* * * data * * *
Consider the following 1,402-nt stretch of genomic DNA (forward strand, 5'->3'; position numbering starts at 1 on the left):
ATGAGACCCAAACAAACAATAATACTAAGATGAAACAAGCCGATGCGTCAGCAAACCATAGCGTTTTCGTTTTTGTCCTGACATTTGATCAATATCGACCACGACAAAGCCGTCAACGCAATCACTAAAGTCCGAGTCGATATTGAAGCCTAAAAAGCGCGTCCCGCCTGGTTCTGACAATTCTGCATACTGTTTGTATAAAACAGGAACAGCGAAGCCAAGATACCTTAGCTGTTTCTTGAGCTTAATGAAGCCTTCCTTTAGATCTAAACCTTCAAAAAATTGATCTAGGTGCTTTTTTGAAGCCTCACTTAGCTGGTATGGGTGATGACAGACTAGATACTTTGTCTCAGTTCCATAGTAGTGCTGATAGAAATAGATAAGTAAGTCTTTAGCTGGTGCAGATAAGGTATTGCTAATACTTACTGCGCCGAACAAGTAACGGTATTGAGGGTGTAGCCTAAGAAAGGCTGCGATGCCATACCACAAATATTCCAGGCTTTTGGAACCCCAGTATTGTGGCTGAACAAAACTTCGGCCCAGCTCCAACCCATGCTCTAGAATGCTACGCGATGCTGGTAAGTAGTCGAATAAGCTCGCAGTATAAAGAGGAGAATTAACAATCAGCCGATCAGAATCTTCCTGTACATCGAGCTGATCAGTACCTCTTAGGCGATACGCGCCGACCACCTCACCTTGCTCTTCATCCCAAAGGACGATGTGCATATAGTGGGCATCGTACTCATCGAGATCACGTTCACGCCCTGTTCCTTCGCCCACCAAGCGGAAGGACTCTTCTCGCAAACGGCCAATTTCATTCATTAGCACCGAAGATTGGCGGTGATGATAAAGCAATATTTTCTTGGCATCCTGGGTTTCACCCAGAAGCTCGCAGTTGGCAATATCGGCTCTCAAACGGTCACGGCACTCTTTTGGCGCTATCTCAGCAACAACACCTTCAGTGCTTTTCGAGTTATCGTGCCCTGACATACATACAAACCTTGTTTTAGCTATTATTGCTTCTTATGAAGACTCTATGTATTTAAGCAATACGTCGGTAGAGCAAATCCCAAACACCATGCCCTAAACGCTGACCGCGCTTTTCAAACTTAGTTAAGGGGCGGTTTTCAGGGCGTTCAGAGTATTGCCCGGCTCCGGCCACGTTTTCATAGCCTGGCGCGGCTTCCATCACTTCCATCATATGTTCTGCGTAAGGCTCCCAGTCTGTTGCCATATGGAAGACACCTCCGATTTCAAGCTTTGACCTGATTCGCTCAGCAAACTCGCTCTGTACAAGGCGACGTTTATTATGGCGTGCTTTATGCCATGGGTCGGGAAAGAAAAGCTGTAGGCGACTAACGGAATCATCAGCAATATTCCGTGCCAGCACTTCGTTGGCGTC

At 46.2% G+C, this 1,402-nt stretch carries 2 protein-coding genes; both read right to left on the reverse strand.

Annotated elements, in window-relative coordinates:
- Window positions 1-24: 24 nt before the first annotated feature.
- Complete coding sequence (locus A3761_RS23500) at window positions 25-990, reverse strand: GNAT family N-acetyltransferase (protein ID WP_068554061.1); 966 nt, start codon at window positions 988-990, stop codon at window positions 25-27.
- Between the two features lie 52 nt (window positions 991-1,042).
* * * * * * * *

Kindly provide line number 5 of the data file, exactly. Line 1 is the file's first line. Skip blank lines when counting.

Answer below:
- Window positions 1-24: 24 nt before the first annotated feature.